“Saying yes is not a feeling, it’s an action. How do we say yes? How do we say yes without reconciling the paradox between principle and practice.
“Jesus offers us two guidelines if we’re going to get to the next level. Number one – it’s not enough to grasp something intellectually…Many times we know what God requires but we don’t know how to do it. And we’re not always prepared to engage in it…
“It’s like that Nike commercial – just do it! Stop telling me that you love me while I’m catching hell and you’re just watching.
“Stop telling me that you care while I continue to struggle and suffer.
“Start showing me that you love me by redistributing resources that will make a difference in the outcome of the situation. That’s what loving one’s neighbour looks like.
“Point number two – love of neighbour must be practiced and not just preached.”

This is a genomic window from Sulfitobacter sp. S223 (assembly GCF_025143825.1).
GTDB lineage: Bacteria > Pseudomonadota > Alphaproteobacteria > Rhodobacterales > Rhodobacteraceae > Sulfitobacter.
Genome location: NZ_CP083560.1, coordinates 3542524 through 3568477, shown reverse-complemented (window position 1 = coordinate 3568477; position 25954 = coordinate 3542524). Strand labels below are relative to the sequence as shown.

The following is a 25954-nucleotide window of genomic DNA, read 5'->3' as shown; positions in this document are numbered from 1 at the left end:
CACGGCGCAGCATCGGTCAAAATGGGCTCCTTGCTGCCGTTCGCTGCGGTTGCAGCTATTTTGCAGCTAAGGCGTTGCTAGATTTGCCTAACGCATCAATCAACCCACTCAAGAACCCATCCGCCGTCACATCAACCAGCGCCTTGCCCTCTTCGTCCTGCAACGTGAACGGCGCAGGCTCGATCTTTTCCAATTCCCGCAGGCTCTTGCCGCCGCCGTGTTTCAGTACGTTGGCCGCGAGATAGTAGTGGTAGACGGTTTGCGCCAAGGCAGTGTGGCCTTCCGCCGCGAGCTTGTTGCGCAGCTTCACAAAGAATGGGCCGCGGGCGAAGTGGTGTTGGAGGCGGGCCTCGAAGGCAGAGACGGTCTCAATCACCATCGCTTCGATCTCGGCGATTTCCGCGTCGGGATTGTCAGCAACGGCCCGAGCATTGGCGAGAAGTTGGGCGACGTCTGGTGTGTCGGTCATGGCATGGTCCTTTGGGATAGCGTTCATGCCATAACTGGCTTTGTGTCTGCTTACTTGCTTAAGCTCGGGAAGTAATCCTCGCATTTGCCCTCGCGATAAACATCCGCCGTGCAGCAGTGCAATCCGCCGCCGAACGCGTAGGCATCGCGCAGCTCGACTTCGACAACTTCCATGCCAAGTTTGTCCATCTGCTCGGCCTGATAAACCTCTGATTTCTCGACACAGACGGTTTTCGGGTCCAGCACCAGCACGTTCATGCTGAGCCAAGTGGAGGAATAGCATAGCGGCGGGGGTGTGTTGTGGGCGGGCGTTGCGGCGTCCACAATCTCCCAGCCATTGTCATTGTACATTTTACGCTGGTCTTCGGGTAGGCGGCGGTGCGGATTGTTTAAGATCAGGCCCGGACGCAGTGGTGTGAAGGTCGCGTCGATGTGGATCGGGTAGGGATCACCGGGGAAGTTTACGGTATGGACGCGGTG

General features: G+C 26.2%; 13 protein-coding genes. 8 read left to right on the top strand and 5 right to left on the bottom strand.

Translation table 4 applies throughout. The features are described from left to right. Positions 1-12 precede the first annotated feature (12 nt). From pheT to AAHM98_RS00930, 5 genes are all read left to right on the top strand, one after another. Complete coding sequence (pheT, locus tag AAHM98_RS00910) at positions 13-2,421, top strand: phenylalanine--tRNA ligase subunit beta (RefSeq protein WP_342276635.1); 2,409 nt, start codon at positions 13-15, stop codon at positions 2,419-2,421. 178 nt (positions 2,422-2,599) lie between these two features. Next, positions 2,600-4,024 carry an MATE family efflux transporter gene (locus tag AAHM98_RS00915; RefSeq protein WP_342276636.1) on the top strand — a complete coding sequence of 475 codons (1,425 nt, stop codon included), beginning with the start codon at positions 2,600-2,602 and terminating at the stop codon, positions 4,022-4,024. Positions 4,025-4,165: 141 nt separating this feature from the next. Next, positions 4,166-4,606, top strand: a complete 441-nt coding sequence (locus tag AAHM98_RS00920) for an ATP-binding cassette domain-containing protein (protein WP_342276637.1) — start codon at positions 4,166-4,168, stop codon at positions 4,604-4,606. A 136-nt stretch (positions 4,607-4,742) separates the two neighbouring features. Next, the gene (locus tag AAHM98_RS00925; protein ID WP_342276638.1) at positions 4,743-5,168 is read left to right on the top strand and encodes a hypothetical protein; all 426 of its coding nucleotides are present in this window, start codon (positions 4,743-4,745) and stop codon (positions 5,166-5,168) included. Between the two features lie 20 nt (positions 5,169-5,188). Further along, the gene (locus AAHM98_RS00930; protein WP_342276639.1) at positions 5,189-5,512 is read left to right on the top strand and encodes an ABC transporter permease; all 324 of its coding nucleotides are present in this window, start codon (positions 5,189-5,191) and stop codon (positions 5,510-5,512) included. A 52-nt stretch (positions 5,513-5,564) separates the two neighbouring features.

- Rev Tweed was appointed the 33rd Pastor of St Paul AME Church in January 2013.
- For the full sermon on Sunday, October 31, 2021 go to their Facebook page: St Paul AMEC Bermuda
- On Monday, November 8, a 25-year-old St George’s woman was formally charged in Magistrates’ Court with the double murder of two young men at the Robin Hood Pub and Restaurant. Quiana Butterfield appeared before Magistrate Maxanne Anderson, to be charged with the murders of Ayinde Eve, 27, and Micah Davis, 22. She was also charged with the attempted murders of Troy Eve Burgess and an off-duty policeman – Derek Golding. The court also heard that other suspects believed to have been involved in this incident on October 26, have yet to be brought before the courts. The defendant was remanded the defendant in custody with her case down for the next arraignment session on December 1.
- Top Feature Photo Supplied by St Paul AME Church